Since the value of London property is now more than all property located in Wales, Scotland and the north of England combined – this has made the London housing market unaffordable for most. According to statistics provided by Halifax, average London house prices are often double in contrast to the rest of the UK; £482,000 and £223,000 respectively. Clearly, this creates a financial and emotional toll for the majority of those working and living in the UK capital.
Interestingly, the majority of property wealth is retained by the over-55s where they hold 63.3% of the UK’s net property wealth. Comparatively, only 3.3% of the UK’s net property wealth is held by those who are under 35 years of age! Further statistics provided by Halifax suggest that the average rate of property ownership in the UK currently stands at 63%; in comparison to 48% in London. This emphasises the issue of housing unaffordability in London, particularly for those who do not own a property in London.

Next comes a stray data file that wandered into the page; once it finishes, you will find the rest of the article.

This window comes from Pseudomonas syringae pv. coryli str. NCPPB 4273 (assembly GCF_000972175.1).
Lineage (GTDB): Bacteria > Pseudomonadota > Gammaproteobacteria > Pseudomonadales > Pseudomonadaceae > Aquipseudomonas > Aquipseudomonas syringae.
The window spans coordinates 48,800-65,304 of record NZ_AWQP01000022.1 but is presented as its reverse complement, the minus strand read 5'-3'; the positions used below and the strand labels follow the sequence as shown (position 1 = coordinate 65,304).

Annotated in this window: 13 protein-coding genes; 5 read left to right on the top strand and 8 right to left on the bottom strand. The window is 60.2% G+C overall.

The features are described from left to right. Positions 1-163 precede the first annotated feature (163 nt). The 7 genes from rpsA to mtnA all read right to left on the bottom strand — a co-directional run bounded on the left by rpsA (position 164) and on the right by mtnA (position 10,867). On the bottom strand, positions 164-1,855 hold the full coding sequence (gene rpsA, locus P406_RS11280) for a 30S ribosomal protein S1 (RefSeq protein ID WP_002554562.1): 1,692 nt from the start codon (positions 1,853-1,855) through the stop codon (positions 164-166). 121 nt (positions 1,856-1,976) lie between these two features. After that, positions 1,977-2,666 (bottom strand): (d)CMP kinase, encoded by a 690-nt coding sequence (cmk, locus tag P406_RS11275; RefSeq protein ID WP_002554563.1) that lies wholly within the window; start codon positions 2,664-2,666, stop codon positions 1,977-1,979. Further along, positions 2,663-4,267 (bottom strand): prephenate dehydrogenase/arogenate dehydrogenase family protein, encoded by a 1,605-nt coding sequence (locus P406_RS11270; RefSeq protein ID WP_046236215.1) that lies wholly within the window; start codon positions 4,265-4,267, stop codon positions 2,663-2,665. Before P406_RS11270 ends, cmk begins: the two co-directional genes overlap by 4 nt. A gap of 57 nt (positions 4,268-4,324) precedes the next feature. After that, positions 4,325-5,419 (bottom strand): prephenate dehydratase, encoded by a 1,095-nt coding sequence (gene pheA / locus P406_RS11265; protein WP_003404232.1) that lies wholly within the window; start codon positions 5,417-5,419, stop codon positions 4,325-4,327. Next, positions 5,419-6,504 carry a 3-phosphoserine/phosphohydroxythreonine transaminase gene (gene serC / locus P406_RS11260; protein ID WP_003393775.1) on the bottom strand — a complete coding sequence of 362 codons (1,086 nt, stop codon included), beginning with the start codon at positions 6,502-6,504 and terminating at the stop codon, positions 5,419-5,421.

With these viewpoints in mind, it is not of a surprise that Londoners are leaving the capital for popular regional cities such as Brighton and Birmingham; where a combined number of 12,100 people from the UK capital moving into these regional cities last year. Other population regional cities included Bristol and Manchester which attracted 4,210 and 4,150 Londoners into their cities respectively.
Overall, we anticipate London house prices to decline marginally (as demand still exceeds supply). For regional cities, house prices will rise in line with the net migration of Londoners to regional cities (which is also expected to strengthen in numbers on a yearly basis).